Wrist sprain - aftercare
Scapholunate ligament sprain - aftercare
More About Your Injury
Wrist sprains can be mild to severe. They are ranked by how severely the ligament is pulled or torn away from the bone.
- Grade 1 -- Ligaments are stretched too far, but not torn. This is a mild injury.
- Grade 2 -- Ligaments are partially torn. This is a moderate injury and may require splinting or casting to stabilize the joint.
- Grade 3 -- Ligaments are completely torn. This is a severe injury and usually requires medical or surgical care.
Chronic wrist sprains from poorly treated ligament injuries in the past can lead to weakening of the bones and ligaments in the wrist. If not treated, this can lead to arthritis.
What to Expect
Symptoms such as pain, swelling, bruising and loss of strength or stability are common with mild (grade 1) to moderate (grade 2) wrist sprains.
With mild injuries, stiffness is normal once the ligament begins to heal. This can improve with light stretching.
Severe (grade 3) wrist sprains may need to be looked at by a hand surgeon. X-rays or an MRI of the wrist may need to be done. More severe injuries may require surgery.
Chronic sprains should be treated with splinting, pain medicine, and anti-inflammatory medicine. Chronic sprains may need steroid injections and possibly surgery.
Follow any specific instructions for symptom relief. You may be advised that for the first few days or weeks after your injury:
- Rest. Stop any activity that causes pain. You may need a splint. You can find wrist splints at your local drugstore.
- Ice your wrist for about 20 minutes, 2 to 3 times a day. To prevent skin injury, wrap the ice pack in a clean cloth before applying.
Make sure to rest your wrist as much as you can. Use a compression wrap or splint to keep the wrist from moving and to keep the swelling down.
For pain, you can use ibuprofen (Advil, Motrin), naproxen (Aleve, Naprosyn), or acetaminophen (Tylenol). You can buy these pain medicines at the store.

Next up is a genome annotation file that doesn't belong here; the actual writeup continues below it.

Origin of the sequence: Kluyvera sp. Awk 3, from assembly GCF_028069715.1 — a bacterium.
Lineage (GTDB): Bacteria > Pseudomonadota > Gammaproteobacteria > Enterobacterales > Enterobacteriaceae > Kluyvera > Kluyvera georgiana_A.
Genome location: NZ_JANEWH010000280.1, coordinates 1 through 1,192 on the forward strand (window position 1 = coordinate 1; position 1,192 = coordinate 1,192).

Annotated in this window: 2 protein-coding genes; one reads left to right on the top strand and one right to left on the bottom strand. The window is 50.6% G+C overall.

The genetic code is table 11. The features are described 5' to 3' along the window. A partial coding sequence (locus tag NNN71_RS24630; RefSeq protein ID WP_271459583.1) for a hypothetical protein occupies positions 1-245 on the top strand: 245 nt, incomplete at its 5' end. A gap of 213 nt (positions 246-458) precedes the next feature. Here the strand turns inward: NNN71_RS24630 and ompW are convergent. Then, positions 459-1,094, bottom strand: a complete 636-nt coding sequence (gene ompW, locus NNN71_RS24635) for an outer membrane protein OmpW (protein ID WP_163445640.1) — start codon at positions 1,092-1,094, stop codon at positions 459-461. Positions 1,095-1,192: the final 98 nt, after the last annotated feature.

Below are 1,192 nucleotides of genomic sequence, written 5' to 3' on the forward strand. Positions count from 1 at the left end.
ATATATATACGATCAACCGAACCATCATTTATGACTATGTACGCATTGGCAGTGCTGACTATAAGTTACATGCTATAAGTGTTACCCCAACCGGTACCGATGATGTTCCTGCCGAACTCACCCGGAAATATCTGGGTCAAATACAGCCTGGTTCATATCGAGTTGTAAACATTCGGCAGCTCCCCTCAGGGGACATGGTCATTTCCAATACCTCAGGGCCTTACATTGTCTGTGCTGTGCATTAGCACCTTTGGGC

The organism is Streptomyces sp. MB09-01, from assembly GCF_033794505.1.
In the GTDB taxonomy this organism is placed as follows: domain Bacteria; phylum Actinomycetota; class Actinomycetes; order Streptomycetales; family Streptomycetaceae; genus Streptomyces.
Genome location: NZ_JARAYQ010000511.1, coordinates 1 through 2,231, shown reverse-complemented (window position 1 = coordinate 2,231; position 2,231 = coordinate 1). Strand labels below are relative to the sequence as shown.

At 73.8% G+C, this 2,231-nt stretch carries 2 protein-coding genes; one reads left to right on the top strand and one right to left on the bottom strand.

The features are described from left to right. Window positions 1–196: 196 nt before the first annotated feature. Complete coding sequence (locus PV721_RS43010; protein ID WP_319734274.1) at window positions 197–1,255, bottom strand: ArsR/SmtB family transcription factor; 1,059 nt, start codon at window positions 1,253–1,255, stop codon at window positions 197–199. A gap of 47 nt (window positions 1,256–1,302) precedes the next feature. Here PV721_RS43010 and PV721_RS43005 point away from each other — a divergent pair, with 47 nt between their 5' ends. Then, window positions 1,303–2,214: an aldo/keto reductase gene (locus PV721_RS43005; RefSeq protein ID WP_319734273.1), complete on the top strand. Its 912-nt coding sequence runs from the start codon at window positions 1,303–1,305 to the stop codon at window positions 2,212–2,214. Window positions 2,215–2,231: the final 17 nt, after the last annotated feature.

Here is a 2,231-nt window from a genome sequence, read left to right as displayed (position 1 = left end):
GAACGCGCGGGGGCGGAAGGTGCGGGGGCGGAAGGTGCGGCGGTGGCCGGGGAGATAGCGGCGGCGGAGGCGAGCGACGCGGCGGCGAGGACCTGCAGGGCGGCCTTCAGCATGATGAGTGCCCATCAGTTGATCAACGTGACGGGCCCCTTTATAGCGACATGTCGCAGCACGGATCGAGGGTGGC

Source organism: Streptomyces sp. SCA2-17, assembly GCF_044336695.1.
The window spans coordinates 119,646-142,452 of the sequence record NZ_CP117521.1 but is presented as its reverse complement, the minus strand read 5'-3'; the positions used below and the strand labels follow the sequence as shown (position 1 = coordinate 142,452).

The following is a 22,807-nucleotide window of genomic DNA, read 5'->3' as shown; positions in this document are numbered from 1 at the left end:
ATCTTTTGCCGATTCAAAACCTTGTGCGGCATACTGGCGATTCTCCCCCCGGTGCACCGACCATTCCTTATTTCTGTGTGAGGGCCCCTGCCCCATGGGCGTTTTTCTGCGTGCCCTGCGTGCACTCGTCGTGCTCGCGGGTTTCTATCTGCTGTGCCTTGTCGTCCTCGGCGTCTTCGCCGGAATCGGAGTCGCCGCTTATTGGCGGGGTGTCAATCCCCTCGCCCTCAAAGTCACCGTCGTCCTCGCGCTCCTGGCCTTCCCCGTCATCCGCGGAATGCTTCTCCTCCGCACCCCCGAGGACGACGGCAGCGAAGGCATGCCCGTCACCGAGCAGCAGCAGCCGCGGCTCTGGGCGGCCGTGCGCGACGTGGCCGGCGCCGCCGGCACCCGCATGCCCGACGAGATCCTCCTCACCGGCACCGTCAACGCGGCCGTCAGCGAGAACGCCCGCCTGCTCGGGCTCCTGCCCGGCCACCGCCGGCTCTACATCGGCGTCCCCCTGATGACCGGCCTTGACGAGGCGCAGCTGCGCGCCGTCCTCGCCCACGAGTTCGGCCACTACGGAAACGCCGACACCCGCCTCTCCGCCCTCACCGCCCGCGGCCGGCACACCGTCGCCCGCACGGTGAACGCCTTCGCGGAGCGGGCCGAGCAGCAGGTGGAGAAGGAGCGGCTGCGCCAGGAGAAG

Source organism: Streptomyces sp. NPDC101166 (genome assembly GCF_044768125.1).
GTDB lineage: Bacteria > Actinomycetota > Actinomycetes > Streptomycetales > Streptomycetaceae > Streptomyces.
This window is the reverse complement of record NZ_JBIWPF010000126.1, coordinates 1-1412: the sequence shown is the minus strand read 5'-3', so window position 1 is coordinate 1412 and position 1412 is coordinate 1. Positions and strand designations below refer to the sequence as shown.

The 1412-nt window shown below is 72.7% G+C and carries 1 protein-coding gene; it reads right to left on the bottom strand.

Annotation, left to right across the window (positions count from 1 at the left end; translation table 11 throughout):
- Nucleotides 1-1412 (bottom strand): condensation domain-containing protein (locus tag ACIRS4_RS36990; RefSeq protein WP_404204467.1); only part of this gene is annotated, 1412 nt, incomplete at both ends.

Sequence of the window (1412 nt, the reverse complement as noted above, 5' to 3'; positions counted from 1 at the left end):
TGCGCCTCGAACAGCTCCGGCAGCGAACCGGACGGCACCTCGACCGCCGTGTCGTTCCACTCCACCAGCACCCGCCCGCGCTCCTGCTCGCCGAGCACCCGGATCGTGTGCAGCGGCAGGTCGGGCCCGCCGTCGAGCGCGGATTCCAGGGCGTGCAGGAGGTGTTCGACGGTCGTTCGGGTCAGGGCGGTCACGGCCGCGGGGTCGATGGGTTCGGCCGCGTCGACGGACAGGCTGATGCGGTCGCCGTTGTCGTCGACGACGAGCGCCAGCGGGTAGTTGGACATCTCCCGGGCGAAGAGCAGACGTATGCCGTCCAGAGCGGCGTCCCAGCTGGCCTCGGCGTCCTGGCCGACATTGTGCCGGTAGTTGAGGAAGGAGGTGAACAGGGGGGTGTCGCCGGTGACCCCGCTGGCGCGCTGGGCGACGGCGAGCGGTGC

- Talk with your provider before using these medicines if you have heart disease, high blood pressure, kidney disease, or have had stomach ulcers or internal bleeding in the past.
- Do not take more than the amount recommended on the bottle or by your provider.
- Do not give aspirin to children.
To build strength once your wrist starts to feel better, try the ball drill.
- With your palm up, place a rubber ball in your hand and grab it with your fingers.
- Keep your hand and wrist still while you gently squeeze the ball.
- Squeeze for about 30 seconds, then release.
- Repeat this 20 times, twice a day.
To increase flexibility and movement:
- Warm up your wrist by using a heating pad or warm washcloth for about 10 minutes.
- Once your wrist is warm, hold your hand out flat and grab your fingers with the uninjured hand. Gently bring the fingers back to bend the wrist. Stop just before it begins to feel uncomfortable. Hold the stretch for 30 seconds.
- Take a minute to let your wrist relax. Repeat the stretch 5 times.
- Bend your wrist in the opposite direction, stretching downward and holding for 30 seconds. Relax your wrist for a minute, and repeat this stretch 5 times, as well.
If you feel increased discomfort in your wrist after these exercises, ice the wrist for 20 minutes.
Do the exercises twice a day.
Follow up with your provider 1 to 2 weeks after your injury. Based on the severity of your injury, your provider may want to see you more than once.
For chronic wrist sprains, talk to your provider about what activity may be causing you to re-injure your wrist and what you can do to prevent further injury.
When to Call the Doctor
Call the provider if you have:
- Sudden numbness or tingling
- A sudden increase in pain or swelling
- Sudden bruising or locking in the wrist
- An injury that does not seem to be healing as expected
Marinello PG, Gaston RG, Robinson EP, Lourie GM. Hand and wrist diagnosis and decision making. In: Miller MD, Thompson SR. eds. DeLee, Drez, & Miller's Orthopaedic Sports Medicine. 5th ed. Philadelphia, PA: Elsevier; 2020:chap 67.
Williams DT, Kim HT. Wrist and forearm. In: Walls RM, Hockberger RS, Gausche-Hill M, eds. Rosen's Emergency Medicine: Concepts and Clinical Practice. 9th ed. Philadelphia, PA: Elsevier; 2018:chap 44.
Last reviewed on: 4/9/2020
Reviewed by: Linda J. Vorvick, MD, Clinical Associate Professor, Department of Family Medicine, UW Medicine, School of Medicine, University of Washington, Seattle, WA. Also reviewed by David Zieve, MD, MHA, Medical Director, Brenda Conaway, Editorial Director, and the A.D.A.M. Editorial team.